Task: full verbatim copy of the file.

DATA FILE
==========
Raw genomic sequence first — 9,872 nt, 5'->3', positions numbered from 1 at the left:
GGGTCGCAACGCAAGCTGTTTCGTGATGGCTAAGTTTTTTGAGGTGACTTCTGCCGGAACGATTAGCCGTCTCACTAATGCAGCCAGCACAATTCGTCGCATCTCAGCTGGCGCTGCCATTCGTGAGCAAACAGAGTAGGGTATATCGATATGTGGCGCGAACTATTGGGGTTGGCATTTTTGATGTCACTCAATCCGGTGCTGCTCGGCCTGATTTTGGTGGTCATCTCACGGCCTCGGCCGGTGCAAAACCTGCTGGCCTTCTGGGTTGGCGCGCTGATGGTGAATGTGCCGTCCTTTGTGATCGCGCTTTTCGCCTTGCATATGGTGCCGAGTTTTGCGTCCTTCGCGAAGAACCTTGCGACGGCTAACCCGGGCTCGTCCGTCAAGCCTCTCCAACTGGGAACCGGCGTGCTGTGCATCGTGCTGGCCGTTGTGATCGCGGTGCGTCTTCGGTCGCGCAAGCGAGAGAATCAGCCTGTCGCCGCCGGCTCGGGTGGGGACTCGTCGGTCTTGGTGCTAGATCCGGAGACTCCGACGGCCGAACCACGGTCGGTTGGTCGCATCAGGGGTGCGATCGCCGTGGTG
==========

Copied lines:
Raw genomic sequence first — 9,872 nt, 5'->3', positions numbered from 1 at the left:
GGGTCGCAACGCAAGCTGTTTCGTGATGGCTAAGTTTTTTGAGGTGACTTCTGCCGGAACGATTAGCCGTCTCACTAATGCAGCCAGCACAATTCGTCGCATCTCAGCTGGCGCTGCCATTCGTGAGCAAACAGAGTAGGGTATATCGATATGTGGCGCGAACTATTGGGGTTGGCATTTTTGATGTCACTCAATCCGGTGCTGCTCGGCCTGATTTTGGTGGTCATCTCACGGCCTCGGCCGGTGCAAAACCTGCTGGCCTTCTGGGTTGGCGCGCTGATGGTGAATGTGCCGTCCTTTGTGATCGCGCTTTTCGCCTTGCATATGGTGCCGAGTTTTGCGTCCTTCGCGAAGAACCTTGCGACGGCTAACCCGGGCTCGTCCGTCAAGCCTCTCCAACTGGGAACCGGCGTGCTGTGCATCGTGCTGGCCGTTGTGATCGCGGTGCGTCTTCGGTCGCGCAAGCGAGAGAATCAGCCTGTCGCCGCCGGCTCGGGTGGGGACTCGTCGGTCTTGGTGCTAGATCCGGAGACTCCGACGGCCGAACCACGGTCGGTTGGTCGCATCAGGGGTGCGATCGCCGTGGTG